An arrest warrant is a written document signed by a magistrate authorizing law enforcement officials to arrest the person named in the order. It contains the defendant's name, alleged offense, and county in which the warrant was issued.
If an arrest warrant has been issued in your name, police officers can take you into custody at any time, even if the interaction would not have normally resulted in an arrest.
When Is an Arrest Warrant Issued?
An arrest warrant may be issued when probable cause exists to believe that a crime has been committed or attempted and you are the one who committed it. Probable cause means that law enforcement officials had reasonable grounds to believe that a law was violated. In other words, based on the totality of the circumstances, any reasonable person would conclude that certain actions were criminal.
Before an arrest warrant is issued, the officer seeking the order must present to a magistrate credible evidence supporting their claim that you were involved in criminal conduct. If the magistrate is convinced that an offense occurred and you were the one who committed it, they will issue a warrant for your arrest.
The magistrate will only issue an arrest warrant in certain circumstances. These include:
- A law enforcement officer requested an order for an alleged misdemeanor or felony offense.
- Someone other than a law enforcement officer requested a warrant for a misdemeanor, and they present sufficient evidence demonstrating that a warrant is necessary or the magistrate believes a warrant is necessary to protect the alleged victim from future harm.
If someone other than a law enforcement officer seeks an arrest warrant for a felony offense, the magistrate is not likely to issue the order unless the alleged offense involved domestic abuse, sexual assault, or stalking and an arrest warrant is necessary to prevent any future harm coming to the alleged victim.
What Is a Criminal Summons?
In some cases, the magistrate may deny a request for an arrest warrant and issue a criminal summons instead. A criminal summons is an alternative to a warrant.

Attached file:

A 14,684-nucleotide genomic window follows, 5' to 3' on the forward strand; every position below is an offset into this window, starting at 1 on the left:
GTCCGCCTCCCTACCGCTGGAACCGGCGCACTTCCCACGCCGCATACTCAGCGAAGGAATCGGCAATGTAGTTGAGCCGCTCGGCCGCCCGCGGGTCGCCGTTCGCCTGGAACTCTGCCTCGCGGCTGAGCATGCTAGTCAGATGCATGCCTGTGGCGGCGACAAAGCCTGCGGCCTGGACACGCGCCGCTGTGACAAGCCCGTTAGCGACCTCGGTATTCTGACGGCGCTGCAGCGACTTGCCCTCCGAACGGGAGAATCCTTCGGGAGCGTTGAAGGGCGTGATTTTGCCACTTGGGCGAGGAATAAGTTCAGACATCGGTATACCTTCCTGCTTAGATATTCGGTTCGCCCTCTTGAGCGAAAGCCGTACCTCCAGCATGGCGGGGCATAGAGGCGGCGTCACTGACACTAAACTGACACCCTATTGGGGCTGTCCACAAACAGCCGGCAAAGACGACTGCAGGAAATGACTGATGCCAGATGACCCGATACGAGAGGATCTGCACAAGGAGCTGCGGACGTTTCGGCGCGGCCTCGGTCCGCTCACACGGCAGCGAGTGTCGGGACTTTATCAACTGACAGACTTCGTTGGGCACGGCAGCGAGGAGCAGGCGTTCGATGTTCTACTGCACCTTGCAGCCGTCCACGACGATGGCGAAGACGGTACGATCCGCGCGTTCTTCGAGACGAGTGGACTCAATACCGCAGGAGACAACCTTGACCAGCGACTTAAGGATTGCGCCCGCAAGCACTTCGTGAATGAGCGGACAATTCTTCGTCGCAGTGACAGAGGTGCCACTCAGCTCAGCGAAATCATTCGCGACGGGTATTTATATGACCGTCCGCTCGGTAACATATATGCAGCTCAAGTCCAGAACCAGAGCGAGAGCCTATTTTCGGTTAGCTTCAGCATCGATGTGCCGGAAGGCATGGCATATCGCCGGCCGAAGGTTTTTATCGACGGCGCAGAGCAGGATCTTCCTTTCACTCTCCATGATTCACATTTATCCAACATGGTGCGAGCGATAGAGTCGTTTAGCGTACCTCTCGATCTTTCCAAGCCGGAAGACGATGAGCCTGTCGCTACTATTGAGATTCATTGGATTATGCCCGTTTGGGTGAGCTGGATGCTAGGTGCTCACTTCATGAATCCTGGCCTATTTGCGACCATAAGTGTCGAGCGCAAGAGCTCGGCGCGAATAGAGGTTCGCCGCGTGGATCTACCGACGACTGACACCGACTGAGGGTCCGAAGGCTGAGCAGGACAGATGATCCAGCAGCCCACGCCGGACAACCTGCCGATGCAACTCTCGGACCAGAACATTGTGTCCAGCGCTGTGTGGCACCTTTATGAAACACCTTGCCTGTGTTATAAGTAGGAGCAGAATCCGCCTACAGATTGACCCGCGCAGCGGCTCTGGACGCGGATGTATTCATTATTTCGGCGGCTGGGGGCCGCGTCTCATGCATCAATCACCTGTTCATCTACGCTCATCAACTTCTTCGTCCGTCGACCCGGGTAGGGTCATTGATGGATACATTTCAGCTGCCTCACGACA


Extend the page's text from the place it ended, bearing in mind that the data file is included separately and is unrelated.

Like an arrest warrant, a criminal summons is a written notice indicating that you are suspected of committing a certain offense. But rather than allowing officers to take you into custody, a summons specifies a date and time that you must appear in court.
A law enforcement official will serve you with the summons, which you must sign. Signing is not an admission of guilt; it is simply acknowledging that you are aware of the summons and the penalties that can be imposed if you fail to comply with the order. If you refuse to sign, you will be taken before a magistrate. They will determine conditions for your release until the case for the alleged criminal offense is completed.
Failing to appear as indicated in a criminal summons carries harsh penalties. If you do not show up to court, you will be charged with a Class A misdemeanor under Tenn. Code Ann. § 39-16-609.
A conviction for failure to appear results in:
- Up to 11 months, 29 days of imprisonment and/or
- Up to $2,500 in fines
Note that the penalties are in addition to those imposed upon you should you be convicted of the underlying offense. Any term of incarceration for failing to appear after being served with a criminal summons must be served consecutively. This means that you must finish one term before the other begins. Even if you are not convicted of the underlying crime, you can still be convicted of failing to appear.
If you have been accused of a crime in or around Knoxville, it is crucial that you speak with an attorney. Even early in your case, consulting with a lawyer is vital to protecting your rights and building your defense.
At Eldridge & Blakney, our criminal defense attorneys have over 55 years of combined experience and are ready to deliver the legal representation you need. Schedule a free consultation by calling us at (865) 544-2010 or contacting us online today.